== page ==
Hometown Democracy advocate wants answers listen03/17/08
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Last month the Florida Secretary of Stateâ€™s office said that the Florida Hometown Democracy Campaign had come up more than 65,000 signatures short of the 611,009 needed to qualify for the November ballot.
It was a bitter disappointment for supporters of the proposal, which would force public votes on big development decisions. The authors say they will continue to collect signatures so the measure can make the 2010 ballot.
But other supporters are angry at how the petition counting was handled with the Secretary of Stateâ€™s office, and they say theyâ€™re not ready to drop the issue.
John Hedrick is chairman of the Panhandle Citizens Coalition. Last week, Hedrick wrote to Gov. Charlie Crist requesting a meeting to go over complaints that Hometown Democracy supporters have about how the state counted the signatures.
Ordinarily, county elections offices have 30 days to verify signatures. But when petitions are turned in less than 30 days before the Feb. 1 deadline, there's no longer a guarantee they'll be counted â€“ and thatâ€™s what has led to criticism from Hedrick and others.
In his letter to the governor, Hedrick listed a series of other problems that happened with the signature count process. He says depending on where you lived, a valid petition submitted as late as Feb. 1 would count, while others were not counted even if the petition had been submitted by Jan. 2.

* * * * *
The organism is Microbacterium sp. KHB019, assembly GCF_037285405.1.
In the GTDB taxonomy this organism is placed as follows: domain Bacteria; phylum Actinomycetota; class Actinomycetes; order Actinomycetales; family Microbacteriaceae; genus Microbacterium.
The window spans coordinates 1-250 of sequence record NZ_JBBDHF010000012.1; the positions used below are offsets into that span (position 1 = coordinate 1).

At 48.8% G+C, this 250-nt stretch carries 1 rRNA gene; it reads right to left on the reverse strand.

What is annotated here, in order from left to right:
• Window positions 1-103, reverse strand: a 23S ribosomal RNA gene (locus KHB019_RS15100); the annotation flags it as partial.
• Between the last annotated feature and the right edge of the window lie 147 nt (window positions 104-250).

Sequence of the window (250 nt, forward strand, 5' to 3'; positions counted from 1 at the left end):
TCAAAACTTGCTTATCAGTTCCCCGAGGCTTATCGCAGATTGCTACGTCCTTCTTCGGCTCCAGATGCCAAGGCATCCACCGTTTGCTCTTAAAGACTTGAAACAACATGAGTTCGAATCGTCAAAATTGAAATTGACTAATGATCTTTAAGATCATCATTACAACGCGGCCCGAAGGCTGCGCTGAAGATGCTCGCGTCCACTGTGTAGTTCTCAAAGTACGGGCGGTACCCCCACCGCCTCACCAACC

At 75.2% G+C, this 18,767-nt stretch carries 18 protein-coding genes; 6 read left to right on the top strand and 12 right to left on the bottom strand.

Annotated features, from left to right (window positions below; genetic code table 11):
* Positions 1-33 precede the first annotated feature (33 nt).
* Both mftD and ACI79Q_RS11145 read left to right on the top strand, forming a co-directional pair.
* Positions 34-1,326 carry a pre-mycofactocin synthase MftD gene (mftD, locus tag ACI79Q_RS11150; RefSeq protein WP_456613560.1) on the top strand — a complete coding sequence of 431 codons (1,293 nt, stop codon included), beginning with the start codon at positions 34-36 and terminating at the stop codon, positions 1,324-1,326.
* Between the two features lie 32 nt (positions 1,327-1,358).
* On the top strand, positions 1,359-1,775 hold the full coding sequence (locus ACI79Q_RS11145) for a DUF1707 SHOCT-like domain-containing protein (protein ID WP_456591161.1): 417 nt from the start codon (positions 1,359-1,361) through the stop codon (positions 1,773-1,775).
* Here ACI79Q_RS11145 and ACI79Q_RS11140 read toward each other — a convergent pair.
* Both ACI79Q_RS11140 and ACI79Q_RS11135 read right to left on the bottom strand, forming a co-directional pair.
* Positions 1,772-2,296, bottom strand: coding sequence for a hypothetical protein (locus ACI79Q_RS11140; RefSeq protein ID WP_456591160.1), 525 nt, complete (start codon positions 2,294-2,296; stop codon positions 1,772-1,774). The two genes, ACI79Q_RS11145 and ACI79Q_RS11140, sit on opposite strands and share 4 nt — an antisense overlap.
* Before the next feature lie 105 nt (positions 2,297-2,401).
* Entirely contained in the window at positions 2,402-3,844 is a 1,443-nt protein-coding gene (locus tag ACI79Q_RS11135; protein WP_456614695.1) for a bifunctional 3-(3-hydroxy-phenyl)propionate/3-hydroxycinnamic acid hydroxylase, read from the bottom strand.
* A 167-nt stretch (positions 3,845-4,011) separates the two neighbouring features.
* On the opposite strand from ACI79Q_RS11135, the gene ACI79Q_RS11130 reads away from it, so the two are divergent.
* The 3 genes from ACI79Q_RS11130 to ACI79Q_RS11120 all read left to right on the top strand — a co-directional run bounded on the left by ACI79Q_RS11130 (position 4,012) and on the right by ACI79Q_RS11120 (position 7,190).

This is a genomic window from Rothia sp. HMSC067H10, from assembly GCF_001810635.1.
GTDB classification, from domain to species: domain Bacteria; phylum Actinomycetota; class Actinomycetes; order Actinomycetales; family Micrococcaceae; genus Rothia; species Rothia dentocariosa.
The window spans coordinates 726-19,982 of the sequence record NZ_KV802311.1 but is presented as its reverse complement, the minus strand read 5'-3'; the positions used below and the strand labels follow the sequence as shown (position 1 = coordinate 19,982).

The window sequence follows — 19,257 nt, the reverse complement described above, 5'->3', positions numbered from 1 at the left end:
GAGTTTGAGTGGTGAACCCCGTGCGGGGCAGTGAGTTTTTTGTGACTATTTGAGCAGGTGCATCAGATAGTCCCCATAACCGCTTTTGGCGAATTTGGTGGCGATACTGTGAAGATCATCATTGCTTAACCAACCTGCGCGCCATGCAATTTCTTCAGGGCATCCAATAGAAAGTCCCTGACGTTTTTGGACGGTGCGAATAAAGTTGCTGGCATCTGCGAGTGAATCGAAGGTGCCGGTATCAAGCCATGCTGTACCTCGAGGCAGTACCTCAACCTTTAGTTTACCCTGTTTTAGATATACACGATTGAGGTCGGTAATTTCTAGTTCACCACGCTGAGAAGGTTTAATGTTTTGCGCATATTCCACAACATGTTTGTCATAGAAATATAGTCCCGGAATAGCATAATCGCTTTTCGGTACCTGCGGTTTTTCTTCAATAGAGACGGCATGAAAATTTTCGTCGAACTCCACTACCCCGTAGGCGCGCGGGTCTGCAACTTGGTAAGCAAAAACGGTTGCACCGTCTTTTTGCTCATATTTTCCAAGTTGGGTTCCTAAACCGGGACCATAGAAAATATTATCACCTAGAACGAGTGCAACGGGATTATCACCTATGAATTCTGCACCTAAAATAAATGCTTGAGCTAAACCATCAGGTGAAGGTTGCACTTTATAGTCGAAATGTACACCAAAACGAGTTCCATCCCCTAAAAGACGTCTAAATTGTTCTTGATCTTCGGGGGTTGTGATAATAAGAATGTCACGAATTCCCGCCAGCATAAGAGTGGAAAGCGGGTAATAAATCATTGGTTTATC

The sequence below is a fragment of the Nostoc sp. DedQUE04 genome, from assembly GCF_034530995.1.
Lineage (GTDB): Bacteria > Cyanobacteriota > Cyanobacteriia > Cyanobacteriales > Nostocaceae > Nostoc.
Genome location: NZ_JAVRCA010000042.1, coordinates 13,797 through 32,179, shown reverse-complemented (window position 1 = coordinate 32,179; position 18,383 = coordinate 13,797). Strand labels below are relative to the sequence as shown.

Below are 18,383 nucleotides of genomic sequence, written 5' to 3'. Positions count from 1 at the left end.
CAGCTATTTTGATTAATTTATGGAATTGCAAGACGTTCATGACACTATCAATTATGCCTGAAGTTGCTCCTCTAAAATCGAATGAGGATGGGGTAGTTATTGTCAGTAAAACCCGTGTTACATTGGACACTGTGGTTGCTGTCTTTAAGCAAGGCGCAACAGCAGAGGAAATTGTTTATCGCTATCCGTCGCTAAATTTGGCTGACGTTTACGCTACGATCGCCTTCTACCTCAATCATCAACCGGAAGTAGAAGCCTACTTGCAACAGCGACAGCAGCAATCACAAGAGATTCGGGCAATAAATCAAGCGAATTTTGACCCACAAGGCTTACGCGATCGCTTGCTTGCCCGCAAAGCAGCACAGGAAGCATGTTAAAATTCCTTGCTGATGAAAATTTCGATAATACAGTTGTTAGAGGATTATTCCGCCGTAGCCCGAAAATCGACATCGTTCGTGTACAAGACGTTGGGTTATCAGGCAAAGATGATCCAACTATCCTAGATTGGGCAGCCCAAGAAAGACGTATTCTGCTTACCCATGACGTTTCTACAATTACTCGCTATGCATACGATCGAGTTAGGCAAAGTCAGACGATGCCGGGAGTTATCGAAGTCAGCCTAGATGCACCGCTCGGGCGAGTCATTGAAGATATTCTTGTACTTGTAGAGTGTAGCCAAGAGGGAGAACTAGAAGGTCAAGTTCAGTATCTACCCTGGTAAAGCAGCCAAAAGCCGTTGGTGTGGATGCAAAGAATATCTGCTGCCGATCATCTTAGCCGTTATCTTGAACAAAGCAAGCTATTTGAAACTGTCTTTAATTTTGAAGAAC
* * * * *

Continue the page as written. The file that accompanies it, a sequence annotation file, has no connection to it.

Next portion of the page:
State election officials admitted in January that their offices were inundated with signed petitions to process, and the state then stopped posting the number of valid signed petitions, because they could not give an accurate count.
Hedrick, who also serves as the growth management and sprawl chair of the statewide chapter of the Sierra Club, said it seems that the Secretary of Stateâ€™s office simply didnâ€™t care.
WMNF spoke with a spokewoman for Gov. Crist last Friday. They said they could not confirm that the governor had yet received John Hedrickâ€™s letter.